Roberta Flack, a pianist, and singer best known for her hit Killing Me Softly will continue to work with children and animals through her philanthropic foundation and will release a children’s book the following year.
According to her manager, singer Roberta Flack, 85, has ALS, also known as Lou Gehrig’s disease or motor neuron disease, and is no longer able to sing.
The First Time I Ever Saw Your Face and Killing Me Softly With His Song are the two songs that the American actress, who is also a classically trained pianist, is best known for.
She made history when both of her hits won a Grammy Award for record of the year in back-to-back years: The First Time Ever I Saw Your Face won in 1973 after Clint Eastwood used it as the soundtrack for a love scene in his 1971 film Play Misty for Me, and Killing Me Softly took home the prize the following year.
Flack’s manager Suzanne Koga said in a statement that the illness “has rendered it impossible to sing and not easy to speak.”
It will “take a lot more than ALS to quiet this icon,” she added.
A progressive neurological condition known as amyotrophic lateral sclerosis (ALS), which damages nerve cells in the brain and spinal cord, results in loss of muscle control.
A feature-length documentary about Flack and her career will have its world premiere on Thursday at the DOC NYC documentary film festival in New York, just days after the diagnosis was made public. In January, it will be shown on US television as a part of PBS’s American Masters series.
According to Ms. Koga, Flack “plans to stay active in her musical and creative pursuits,” including through the nonprofit Roberta Flack Foundation, which supports animal welfare and aids young people, particularly girls, with their musical education.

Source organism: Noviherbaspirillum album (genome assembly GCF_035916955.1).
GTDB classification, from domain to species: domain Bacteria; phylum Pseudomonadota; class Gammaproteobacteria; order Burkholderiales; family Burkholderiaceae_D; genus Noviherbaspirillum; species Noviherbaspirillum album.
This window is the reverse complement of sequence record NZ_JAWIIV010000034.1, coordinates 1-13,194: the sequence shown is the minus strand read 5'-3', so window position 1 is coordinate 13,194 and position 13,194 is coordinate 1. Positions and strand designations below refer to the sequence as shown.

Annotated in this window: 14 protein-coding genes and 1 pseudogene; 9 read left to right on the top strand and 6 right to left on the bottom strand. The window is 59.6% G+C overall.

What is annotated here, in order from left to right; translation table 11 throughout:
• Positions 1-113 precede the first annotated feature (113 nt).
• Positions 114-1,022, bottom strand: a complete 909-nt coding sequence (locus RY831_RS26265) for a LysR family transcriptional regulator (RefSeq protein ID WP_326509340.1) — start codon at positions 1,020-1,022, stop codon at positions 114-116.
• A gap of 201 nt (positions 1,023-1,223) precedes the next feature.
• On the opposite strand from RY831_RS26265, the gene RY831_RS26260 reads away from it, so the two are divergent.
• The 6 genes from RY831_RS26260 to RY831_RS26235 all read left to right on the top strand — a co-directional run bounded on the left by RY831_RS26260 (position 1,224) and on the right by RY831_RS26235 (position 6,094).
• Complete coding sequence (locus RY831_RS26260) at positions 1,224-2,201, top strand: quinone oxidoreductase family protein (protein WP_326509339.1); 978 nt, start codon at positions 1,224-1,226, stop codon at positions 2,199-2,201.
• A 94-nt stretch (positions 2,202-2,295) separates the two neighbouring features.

She also intends to release The Green Piano: How Little I Found Music, a children’s book that she co-wrote with Tonya Bolden.
Flack received a full scholarship to Howard University at the age of 15 thanks to her musical abilities. Flack was born in North Carolina and raised in Virginia. Her parents are both pianists.
In a statement, Flack said: “I have long dreamed of sharing with children my tale of the first green piano my father bought for me from a junkyard in the hopes that they would be motivated to pursue their ambitions.
“I want children to know that with perseverance, support from family and friends, and most of all belief in yourself, dreams can come true.”
A reissue of her fourth album, Killing Me Softly, will be released the following year to mark its 50th anniversary.
Atlantic Records, the company she was signed to for the first three decades of her career, is also commemorating its 75th birthday.
Flack experienced a stroke in 2016, but he was still able to perform.